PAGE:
Category Archives: Judges

“A sober lesson” by D.A. Carson

“The main thrust of Judges, shot through with tragedy, is the cyclical failure of the covenant community, and how God intervenes to rescue them again and again. Initially, the people remained faithful throughout Joshua’s lifetime and the lifetime of the elders who outlived him (2:6).

But by the time that an entirely new generation had grown up—one that had seen nothing of the wonders God had performed, whether at the Exodus, during the wilderness years, or at the time of the entrance into the Promised Land—fidelity to the Lord dwindled away.

Syncretism and paganism abounded; the people forsook the God of their fathers and served the Baals, i.e., the various ‘lords’ of the Canaanites (2:10–12). The Lord responded in wrath; the people were subjected to raids, reversals, and military defeats at the hands of surrounding marauders.

When the people cried to the Lord for help, He raised up a judge—a regional and often national leader—who freed the people from tyranny and led them in covenantal faithfulness. And then the cycle began again. And again. And again.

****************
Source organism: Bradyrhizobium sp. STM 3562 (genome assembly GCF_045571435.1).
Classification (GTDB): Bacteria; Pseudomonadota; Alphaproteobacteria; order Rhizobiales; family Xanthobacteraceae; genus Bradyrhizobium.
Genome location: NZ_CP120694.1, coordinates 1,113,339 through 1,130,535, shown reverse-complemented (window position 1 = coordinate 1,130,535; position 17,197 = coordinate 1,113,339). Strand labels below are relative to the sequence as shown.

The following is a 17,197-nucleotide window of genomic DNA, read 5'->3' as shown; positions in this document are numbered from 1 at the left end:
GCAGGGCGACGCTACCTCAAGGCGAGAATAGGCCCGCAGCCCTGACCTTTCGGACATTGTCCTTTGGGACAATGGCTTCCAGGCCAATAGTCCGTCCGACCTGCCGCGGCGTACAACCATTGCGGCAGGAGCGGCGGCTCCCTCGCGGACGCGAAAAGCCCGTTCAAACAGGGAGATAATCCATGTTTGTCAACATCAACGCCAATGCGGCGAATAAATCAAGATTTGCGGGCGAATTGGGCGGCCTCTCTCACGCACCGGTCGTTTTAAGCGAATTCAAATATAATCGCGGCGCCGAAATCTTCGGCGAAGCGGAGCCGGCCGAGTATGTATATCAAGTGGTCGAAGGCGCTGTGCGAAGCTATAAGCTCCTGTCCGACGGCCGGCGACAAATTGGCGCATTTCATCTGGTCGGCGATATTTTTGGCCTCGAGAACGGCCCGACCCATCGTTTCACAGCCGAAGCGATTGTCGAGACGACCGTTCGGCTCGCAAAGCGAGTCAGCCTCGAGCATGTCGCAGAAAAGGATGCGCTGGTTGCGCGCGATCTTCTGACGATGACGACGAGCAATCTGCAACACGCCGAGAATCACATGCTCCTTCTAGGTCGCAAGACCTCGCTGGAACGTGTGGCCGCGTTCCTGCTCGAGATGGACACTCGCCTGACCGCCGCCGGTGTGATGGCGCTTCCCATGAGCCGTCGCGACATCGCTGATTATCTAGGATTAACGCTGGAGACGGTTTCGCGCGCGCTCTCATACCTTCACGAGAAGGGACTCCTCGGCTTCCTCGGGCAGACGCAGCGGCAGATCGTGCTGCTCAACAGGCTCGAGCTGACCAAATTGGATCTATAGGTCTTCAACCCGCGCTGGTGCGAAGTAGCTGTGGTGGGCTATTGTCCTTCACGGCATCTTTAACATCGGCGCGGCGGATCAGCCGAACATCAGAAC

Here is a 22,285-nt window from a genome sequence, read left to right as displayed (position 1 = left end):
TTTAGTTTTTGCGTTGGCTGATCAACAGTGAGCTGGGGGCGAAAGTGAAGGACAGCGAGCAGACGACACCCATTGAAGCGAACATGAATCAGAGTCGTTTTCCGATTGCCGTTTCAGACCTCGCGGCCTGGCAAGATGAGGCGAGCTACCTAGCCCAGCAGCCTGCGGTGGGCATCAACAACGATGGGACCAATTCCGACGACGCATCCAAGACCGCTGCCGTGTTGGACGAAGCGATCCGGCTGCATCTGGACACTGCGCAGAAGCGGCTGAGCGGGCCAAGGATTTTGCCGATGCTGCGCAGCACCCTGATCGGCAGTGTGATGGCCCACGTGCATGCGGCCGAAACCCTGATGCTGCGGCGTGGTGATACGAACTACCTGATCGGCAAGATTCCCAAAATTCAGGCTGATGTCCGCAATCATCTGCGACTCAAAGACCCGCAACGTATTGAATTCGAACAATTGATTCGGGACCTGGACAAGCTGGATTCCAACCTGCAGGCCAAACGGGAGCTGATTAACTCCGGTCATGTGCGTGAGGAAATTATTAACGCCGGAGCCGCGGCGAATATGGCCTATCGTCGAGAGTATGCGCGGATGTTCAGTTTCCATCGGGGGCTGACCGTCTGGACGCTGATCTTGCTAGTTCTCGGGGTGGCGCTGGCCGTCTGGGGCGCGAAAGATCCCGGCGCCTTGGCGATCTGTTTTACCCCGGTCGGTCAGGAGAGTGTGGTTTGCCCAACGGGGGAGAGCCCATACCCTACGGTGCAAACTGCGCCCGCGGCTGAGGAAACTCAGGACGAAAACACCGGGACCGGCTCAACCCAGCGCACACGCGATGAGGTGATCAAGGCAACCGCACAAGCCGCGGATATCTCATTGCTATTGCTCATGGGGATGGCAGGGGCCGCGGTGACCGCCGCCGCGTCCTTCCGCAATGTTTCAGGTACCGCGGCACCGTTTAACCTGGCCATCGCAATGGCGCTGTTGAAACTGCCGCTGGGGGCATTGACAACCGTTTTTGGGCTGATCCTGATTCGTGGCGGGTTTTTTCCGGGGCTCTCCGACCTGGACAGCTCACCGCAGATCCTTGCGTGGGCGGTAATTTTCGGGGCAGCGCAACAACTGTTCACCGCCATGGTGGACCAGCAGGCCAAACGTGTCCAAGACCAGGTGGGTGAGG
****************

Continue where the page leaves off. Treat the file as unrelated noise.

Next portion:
Here is a sober lesson. Even after times of spectacular revival, reformation, or covenantal renewal, the people of God are never more than a generation or two from infidelity, unbelief, massive idolatry, disobedience, and wrath. God help us.”

–D. A. Carson, “July 19” in For the Love of God: A Daily Companion for Discovering the Riches of God’s Word. Volume 1 (Wheaton, IL: Crossway Books, 1998).

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